Our love for music, poetry, dance, our love for love itself – Doesn’t that suggest an urge in us to disappear? If that is so, why does meditation, the art of disappearing, not come more naturally to us?
Maneesha, music, poetry, dance, love are only half way. You disappear for a moment, then you are back. And the moment is so small…. Just as a great dancer, Nijinsky, said, “When my dance comes to its crescendo, I am no more. Only dance is.” But that happens only for a small fragment of time; then again you are back.
According to me, all these – poetry, music, dance, love – are poor substitutes for meditation. They are good, beautiful, but they are not meditation. And meditation does not come naturally to you, because in meditation you will have to disappear forever. There is no coming back. That creates fear.
Meditation is a death – death of all that you are now. Of course there will be a resurrection, but that will be a totally new, fresh original being which you are not even aware is hidden in you. It happens in poetry, in music, in dance, only for a small moment that you slip out of your personality and touch your individuality. But only because it happens for a small moment, you are not afraid; you always come back.
In meditation, once you are gone in, you are gone in. Then, even when you resurrect you are a totally different person. The old personality is nowhere to be found. You have to start your life again from ABC. You have to learn everything with fresh eyes, with a totally new heart. That’s why meditation creates fear.
The Upanishads say that the master is a death. It is an incomplete sentence. The master is a death but also a rebirth, a resurrection. A master is nothing but meditation. A master simply gives you a meditation; he cannot do anything else. He gives you the meditation to die and to be reborn.
A meditator can play music and it will have a totally different significance. A meditator can write poetry, but then the poetry will not be only a composition of words. It will express something inexpressible. A meditator can do anything, but he will bring to it a new grace, a new beauty, a new significance.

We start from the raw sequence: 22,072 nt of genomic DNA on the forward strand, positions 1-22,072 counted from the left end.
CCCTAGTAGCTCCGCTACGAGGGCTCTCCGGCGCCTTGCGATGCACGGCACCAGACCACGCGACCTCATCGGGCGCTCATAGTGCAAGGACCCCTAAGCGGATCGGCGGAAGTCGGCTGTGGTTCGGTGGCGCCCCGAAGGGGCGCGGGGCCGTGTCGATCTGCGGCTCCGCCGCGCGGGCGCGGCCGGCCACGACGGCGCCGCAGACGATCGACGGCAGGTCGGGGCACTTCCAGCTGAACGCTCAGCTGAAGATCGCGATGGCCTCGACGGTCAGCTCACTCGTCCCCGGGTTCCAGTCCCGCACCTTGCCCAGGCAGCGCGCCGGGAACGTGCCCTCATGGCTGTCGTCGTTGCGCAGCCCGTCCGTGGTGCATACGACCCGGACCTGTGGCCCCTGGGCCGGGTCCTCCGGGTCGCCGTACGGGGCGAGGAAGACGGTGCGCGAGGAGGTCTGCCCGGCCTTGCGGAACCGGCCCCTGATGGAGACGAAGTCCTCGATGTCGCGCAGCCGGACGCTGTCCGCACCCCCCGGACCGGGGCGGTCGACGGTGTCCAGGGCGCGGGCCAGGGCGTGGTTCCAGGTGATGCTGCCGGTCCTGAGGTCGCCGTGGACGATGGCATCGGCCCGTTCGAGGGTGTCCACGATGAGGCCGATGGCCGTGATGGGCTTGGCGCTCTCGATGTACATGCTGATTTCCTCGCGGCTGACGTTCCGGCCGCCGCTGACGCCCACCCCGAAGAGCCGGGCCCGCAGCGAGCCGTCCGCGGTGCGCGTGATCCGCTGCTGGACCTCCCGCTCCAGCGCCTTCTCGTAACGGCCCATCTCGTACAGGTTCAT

Music, poetry, dance or love can become hindrances to meditation if you stop at them. First comes meditation, and then you can create great poetry and great music. But you will not be the creator; you will be just a hollow bamboo flute. The universe will sing songs through you, will dance dances through you. You will be only an address – c/o you. Existence will express itself, and you will be just a hollow bamboo.
Meditation makes you a hollow bamboo; then whatever happens through that hollowness, that empty heart belongs to existence itself.
Then existence sings songs. There are very few songs which existence… For example, in the Bible, the Old Testament, the Song of Solomon is existential. It is very strange that Jews don’t want even to mention the Song of Solomon. They are very much worried if somebody discovers the song. It is so beautiful, so authentic and true, but in this world of falseness, phoniness, hypocrisy, anything authentic is suspected.
The Upanishads, the Book of Tao or the Book of Mirdad, very few sculptures… some old classical music – a few pieces have descended from existence itself and the musician has been just an instrument, he has allowed it to take shape, to take form through him. As far as I am concerned, poetry and music and love and dance are more religious activities than the so-called religious rituals, because at least they give you a little glimpse. If you follow that glimpse you will enter into meditation.
Meditation directly and naturally does not attract you because of a great fear of death. You don’t know after death whether there is going to be a resurrection or not. That’s the place where a master is needed to give you a promise, a trust: “Don’t be worried. That which is dying is not you, and that which is arising is your original being.”
But you can have a master only if you can trust someone. It is going into very dangerous ways. Meditation is the most dangerous thing. You need someone who has been on the path, who has been treading on the path, coming and going. You need someone who can create courage, encouragement and trust in you that you can take the quantum leap.
From Rinzai: The Master of the Irrational, Discourse #1
Copyright© OSHO International Foundation